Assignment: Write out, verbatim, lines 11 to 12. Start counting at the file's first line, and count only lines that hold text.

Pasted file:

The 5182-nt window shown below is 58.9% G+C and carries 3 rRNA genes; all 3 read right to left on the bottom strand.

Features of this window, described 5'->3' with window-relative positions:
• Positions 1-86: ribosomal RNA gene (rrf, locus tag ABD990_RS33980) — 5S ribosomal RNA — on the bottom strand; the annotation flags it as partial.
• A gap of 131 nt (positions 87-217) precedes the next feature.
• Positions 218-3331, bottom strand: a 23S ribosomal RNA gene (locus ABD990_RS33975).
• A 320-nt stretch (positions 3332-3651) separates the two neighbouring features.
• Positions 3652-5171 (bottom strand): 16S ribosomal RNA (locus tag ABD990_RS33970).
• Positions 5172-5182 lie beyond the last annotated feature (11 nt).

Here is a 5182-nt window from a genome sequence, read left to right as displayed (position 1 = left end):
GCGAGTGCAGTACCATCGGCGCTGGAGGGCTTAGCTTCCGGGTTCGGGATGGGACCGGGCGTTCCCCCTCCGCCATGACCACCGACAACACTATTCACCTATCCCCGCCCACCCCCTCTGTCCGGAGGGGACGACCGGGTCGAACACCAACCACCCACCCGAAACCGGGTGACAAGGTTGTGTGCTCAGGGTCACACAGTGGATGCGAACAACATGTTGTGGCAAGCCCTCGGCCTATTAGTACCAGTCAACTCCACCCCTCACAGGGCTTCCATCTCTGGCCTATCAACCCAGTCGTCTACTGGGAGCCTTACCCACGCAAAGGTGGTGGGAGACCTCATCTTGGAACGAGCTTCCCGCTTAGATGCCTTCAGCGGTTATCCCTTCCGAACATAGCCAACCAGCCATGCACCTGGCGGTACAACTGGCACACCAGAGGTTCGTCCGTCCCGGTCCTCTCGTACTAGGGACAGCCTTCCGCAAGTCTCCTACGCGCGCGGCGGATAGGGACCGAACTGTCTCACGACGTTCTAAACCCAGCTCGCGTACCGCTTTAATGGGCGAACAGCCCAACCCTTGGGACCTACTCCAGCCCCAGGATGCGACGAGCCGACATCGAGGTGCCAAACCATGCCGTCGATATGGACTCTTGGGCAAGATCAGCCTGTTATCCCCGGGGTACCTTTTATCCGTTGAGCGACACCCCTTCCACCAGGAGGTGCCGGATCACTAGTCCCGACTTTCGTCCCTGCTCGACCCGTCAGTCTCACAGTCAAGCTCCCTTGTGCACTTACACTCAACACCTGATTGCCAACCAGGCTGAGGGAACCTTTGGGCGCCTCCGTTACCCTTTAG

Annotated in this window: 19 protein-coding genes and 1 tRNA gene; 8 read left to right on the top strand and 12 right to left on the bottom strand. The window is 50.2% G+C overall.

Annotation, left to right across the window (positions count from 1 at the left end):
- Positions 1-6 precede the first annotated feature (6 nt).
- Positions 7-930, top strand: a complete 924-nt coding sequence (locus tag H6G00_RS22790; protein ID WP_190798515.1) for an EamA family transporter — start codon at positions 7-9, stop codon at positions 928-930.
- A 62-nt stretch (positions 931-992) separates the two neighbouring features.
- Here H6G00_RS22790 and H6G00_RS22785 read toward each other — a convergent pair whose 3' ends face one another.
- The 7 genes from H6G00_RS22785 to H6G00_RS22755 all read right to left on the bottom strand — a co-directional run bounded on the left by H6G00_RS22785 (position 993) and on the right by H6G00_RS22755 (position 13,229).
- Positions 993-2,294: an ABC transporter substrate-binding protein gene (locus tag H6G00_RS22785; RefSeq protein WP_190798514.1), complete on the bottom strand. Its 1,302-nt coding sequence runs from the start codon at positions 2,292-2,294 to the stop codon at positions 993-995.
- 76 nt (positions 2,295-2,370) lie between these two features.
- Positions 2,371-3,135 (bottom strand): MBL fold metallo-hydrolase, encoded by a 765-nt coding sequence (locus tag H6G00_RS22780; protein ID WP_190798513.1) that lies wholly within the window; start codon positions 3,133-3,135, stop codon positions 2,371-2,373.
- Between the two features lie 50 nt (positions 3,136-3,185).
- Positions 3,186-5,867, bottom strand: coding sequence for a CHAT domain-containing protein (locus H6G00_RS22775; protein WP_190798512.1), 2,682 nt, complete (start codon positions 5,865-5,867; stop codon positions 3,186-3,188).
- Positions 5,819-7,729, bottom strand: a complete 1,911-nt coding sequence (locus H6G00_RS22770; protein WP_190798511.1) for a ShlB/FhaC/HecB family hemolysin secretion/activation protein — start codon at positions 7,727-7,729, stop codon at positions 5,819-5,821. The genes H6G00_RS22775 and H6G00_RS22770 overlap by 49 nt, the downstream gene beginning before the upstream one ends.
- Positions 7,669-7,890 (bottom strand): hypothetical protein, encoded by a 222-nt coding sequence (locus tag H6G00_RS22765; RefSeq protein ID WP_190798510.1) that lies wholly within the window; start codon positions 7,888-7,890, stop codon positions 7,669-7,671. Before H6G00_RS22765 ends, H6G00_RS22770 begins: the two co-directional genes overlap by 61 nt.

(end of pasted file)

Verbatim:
Annotated in this window: 19 protein-coding genes and 1 tRNA gene; 8 read left to right on the top strand and 12 right to left on the bottom strand. The window is 50.2% G+C overall.

Annotation, left to right across the window (positions count from 1 at the left end):